Russo-British cooperation: a new dawn?

Stephen Dalziel is Executive Director of the Russo-British Chamber of Commerce.

Stephen Dalziel is Executive Director of the Russo-British Chamber of Commerce.

The potential for more collaboration between Britain and Russia in business is huge... if only there were a little less bureaucracy and a bit more awareness.

British Prime Minister David Cameron's visit to Moscow in September will be the first official visit by a leader of the UK government in five years. But the mere fact that the visit is taking place is not enough to declare the opening of a new chapter in Russo-British relations. There will need to be some concrete results which indicate a real improvement, or else this will be little more than a box-ticking exercise.

Relations between our two countries had cooled after the apparent warmth generated by the state visit to London by then-Russian President, Vladimir Putin, in June 2003. The British prime minister at the time, Tony Blair, began to have doubts about the relationship after his advisors raised questions about Mr. Putin's democratic credentials and Russia's human rights' record.

The political relationship went into deep freeze after the murder in London in November 2006 of Alexander Litvinenko. Business relations suffered, too, as the British government insisted on the extradition of those they accused of the murder and the Russians stood by the country's constitution, which does not allow such a move to a country with which there is no extradition treaty.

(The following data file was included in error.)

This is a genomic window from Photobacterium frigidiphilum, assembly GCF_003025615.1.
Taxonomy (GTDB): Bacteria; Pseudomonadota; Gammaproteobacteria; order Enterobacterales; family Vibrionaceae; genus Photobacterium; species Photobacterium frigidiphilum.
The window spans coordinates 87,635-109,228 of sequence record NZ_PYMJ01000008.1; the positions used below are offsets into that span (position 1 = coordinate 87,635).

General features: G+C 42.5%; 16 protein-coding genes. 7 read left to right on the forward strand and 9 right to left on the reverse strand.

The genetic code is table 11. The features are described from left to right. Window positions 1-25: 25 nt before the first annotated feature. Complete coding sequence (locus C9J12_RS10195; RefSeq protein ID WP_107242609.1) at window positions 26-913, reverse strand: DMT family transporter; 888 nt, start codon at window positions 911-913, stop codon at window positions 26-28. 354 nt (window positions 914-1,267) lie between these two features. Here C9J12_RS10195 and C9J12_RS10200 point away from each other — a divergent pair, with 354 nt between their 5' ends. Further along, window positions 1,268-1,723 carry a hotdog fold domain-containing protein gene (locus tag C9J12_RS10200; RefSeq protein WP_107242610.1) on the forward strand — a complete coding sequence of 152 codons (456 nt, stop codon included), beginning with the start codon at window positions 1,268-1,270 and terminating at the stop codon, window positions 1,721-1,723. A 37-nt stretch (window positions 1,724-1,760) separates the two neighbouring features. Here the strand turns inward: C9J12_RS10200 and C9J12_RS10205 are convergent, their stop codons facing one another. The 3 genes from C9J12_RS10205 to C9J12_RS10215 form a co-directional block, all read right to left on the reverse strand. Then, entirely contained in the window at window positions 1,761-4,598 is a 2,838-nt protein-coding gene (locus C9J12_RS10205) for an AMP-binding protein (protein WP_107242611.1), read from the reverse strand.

With two such intransigent positions, something had to be done to break the deadlock. Business held the key. In November 2008, Peter Mandelson, in his capacity as Business Secretary, visited Moscow to re-start the dialogue of the Russo-British Intergovernmental Steering Committee (ISC), a bilateral group organized by the government, but with the aim of improving business relations between Britain and Russia.

After a modest start, the scope of the work of the ISC has increased over the last two years, with annual meetings alternately in London and Moscow. The next in the series is expected in London in November. The committee has identified areas of cooperation between Britain and Russia, notably financial services; hi-tech and nano-technology; energy efficiency; the Olympic legacy; small-and-medium-sized businesses (SMEs); and the overall business environment. But while discussion of these subjects continues at the annual meetings and the smaller interim meetings, business is frustrated by the lack of any significant progress in terms of practical steps being taken.

For example, in the SME strand, issues of concern to UK businesses have been raised, such as product standards, customs procedures and filing procedures with Companies House in London. “Standardize standards!” has been the cry from UK manufacturers. In other words, if a UK company is already producing goods to UK, European and world standards, why should they have to spend more time and money proving to the Russian side that their products are good enough for Russia? Too many firms spend too much time with their goods sitting on the Russian border, because of the red tape of Russian customs regulations. And, in London, Companies House should be more aware of the problems of filing details involving Russian companies, rather than rushing to impose penalties for overdue filing.